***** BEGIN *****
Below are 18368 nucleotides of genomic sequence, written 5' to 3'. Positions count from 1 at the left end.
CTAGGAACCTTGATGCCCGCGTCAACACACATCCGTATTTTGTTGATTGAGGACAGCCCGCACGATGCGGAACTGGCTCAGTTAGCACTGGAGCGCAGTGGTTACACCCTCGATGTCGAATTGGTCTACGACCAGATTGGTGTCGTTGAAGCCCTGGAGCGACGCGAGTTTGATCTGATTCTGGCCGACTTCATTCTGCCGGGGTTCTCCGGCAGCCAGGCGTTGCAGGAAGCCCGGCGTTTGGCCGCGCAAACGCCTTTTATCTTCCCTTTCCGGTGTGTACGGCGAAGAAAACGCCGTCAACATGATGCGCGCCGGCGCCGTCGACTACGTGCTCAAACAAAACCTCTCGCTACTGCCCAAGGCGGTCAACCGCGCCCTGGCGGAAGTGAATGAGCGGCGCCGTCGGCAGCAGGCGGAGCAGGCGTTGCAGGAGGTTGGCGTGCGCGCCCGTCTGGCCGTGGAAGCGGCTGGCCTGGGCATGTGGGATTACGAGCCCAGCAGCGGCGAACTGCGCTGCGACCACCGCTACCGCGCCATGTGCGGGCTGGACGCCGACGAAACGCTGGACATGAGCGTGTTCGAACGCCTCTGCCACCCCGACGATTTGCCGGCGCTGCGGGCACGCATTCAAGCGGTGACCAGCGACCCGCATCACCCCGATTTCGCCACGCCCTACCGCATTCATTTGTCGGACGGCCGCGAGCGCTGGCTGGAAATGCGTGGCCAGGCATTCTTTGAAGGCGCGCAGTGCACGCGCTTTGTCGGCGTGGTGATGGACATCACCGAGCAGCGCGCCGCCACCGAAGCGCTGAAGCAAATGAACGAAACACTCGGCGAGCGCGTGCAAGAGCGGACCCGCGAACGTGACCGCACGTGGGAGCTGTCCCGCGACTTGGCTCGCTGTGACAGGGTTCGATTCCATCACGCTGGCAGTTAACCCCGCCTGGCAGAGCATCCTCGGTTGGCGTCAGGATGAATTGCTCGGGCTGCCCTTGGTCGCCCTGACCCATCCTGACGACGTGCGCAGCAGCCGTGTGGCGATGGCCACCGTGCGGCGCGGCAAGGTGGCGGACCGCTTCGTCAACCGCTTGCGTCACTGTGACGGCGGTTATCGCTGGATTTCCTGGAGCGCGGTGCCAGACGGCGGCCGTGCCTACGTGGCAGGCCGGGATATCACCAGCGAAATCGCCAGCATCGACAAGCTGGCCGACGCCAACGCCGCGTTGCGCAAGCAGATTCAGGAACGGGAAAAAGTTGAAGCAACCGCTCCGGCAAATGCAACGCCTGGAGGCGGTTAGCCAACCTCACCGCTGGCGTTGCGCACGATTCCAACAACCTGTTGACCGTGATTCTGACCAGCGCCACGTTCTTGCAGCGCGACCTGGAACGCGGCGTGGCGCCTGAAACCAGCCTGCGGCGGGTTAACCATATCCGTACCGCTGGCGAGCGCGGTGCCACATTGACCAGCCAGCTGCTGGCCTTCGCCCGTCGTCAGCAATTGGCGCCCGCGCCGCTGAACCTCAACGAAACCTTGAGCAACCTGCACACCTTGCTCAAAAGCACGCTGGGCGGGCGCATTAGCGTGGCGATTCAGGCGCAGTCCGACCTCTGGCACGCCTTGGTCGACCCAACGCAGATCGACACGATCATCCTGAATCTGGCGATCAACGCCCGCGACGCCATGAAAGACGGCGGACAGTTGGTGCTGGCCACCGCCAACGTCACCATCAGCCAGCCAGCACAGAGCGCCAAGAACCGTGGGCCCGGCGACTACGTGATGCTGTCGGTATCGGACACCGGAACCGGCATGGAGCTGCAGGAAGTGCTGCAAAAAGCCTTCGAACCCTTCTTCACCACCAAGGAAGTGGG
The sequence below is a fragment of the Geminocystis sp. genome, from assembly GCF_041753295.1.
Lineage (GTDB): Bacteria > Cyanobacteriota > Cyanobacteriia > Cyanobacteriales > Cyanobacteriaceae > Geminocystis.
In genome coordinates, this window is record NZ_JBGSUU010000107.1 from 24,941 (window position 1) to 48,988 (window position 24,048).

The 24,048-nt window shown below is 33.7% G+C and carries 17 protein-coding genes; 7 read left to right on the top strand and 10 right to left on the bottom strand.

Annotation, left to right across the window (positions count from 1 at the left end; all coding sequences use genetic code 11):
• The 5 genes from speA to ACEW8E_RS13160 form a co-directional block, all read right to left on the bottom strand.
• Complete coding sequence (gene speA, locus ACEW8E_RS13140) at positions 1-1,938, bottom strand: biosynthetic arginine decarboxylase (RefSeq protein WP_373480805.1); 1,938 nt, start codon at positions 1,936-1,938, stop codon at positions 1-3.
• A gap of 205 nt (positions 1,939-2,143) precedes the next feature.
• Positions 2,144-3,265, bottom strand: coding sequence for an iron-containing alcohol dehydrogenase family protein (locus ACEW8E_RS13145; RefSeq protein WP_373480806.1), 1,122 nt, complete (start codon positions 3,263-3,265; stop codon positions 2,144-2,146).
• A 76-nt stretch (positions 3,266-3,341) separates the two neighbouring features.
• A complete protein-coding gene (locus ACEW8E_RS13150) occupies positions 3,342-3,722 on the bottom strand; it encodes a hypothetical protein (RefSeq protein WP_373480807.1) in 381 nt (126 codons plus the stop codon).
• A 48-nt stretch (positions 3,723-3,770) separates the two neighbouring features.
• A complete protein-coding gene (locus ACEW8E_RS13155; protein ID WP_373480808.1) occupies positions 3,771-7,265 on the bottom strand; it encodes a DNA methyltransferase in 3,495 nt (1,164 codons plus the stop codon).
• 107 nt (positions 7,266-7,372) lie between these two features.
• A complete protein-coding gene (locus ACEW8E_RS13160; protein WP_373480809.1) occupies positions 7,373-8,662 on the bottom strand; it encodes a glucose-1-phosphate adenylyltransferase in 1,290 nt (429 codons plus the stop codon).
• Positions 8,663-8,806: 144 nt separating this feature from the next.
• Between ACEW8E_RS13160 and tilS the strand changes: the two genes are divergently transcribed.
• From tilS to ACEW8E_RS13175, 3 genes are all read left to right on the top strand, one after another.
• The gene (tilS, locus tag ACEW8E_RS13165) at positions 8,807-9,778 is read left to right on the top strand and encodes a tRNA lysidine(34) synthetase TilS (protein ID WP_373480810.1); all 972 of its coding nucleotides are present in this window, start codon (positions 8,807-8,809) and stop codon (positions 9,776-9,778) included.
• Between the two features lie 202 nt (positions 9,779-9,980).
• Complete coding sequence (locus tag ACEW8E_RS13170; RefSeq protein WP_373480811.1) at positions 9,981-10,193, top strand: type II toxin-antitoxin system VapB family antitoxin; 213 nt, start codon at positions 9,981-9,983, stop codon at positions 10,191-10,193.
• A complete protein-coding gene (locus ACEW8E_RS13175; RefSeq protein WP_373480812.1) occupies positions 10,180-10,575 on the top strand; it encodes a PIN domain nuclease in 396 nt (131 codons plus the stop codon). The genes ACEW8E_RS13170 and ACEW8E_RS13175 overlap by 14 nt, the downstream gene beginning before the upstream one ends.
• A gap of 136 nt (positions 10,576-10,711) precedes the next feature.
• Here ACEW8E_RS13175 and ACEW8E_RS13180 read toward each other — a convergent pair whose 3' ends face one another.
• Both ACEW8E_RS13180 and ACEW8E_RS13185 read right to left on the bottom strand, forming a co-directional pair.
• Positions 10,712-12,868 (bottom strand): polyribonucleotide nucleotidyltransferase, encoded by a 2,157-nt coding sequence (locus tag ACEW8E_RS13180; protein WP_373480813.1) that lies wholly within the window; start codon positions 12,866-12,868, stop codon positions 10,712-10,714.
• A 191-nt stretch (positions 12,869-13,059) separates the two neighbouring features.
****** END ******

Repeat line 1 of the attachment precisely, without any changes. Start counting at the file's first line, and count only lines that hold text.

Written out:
Below are 18368 nucleotides of genomic sequence, written 5' to 3'. Positions count from 1 at the left end.